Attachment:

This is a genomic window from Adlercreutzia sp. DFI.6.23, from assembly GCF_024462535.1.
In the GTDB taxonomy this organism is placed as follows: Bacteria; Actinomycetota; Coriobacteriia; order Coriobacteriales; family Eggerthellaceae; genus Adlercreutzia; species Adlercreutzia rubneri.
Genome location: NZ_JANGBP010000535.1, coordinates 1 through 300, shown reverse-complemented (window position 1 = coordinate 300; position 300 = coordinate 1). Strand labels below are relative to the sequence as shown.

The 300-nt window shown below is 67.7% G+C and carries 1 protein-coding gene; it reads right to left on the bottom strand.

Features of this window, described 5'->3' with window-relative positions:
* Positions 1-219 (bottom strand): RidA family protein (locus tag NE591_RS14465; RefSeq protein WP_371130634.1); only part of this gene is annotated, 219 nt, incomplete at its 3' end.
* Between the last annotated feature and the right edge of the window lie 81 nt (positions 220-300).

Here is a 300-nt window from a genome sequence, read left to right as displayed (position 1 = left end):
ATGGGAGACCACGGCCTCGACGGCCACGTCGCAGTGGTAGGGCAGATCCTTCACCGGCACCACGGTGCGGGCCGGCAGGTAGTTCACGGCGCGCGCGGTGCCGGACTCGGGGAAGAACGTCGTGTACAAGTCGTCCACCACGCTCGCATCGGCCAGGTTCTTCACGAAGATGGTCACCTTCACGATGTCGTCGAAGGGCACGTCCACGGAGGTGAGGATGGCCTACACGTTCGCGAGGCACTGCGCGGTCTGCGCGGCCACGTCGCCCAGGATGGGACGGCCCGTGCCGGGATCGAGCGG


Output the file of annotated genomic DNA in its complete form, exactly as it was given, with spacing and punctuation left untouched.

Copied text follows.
This is a genomic window from Adlercreutzia sp. DFI.6.23, from assembly GCF_024462535.1.
In the GTDB taxonomy this organism is placed as follows: Bacteria; Actinomycetota; Coriobacteriia; order Coriobacteriales; family Eggerthellaceae; genus Adlercreutzia; species Adlercreutzia rubneri.
Genome location: NZ_JANGBP010000535.1, coordinates 1 through 300, shown reverse-complemented (window position 1 = coordinate 300; position 300 = coordinate 1). Strand labels below are relative to the sequence as shown.

The 300-nt window shown below is 67.7% G+C and carries 1 protein-coding gene; it reads right to left on the bottom strand.

Features of this window, described 5'->3' with window-relative positions:
* Positions 1-219 (bottom strand): RidA family protein (locus tag NE591_RS14465; RefSeq protein WP_371130634.1); only part of this gene is annotated, 219 nt, incomplete at its 3' end.
* Between the last annotated feature and the right edge of the window lie 81 nt (positions 220-300).

Here is a 300-nt window from a genome sequence, read left to right as displayed (position 1 = left end):
ATGGGAGACCACGGCCTCGACGGCCACGTCGCAGTGGTAGGGCAGATCCTTCACCGGCACCACGGTGCGGGCCGGCAGGTAGTTCACGGCGCGCGCGGTGCCGGACTCGGGGAAGAACGTCGTGTACAAGTCGTCCACCACGCTCGCATCGGCCAGGTTCTTCACGAAGATGGTCACCTTCACGATGTCGTCGAAGGGCACGTCCACGGAGGTGAGGATGGCCTACACGTTCGCGAGGCACTGCGCGGTCTGCGCGGCCACGTCGCCCAGGATGGGACGGCCCGTGCCGGGATCGAGCGG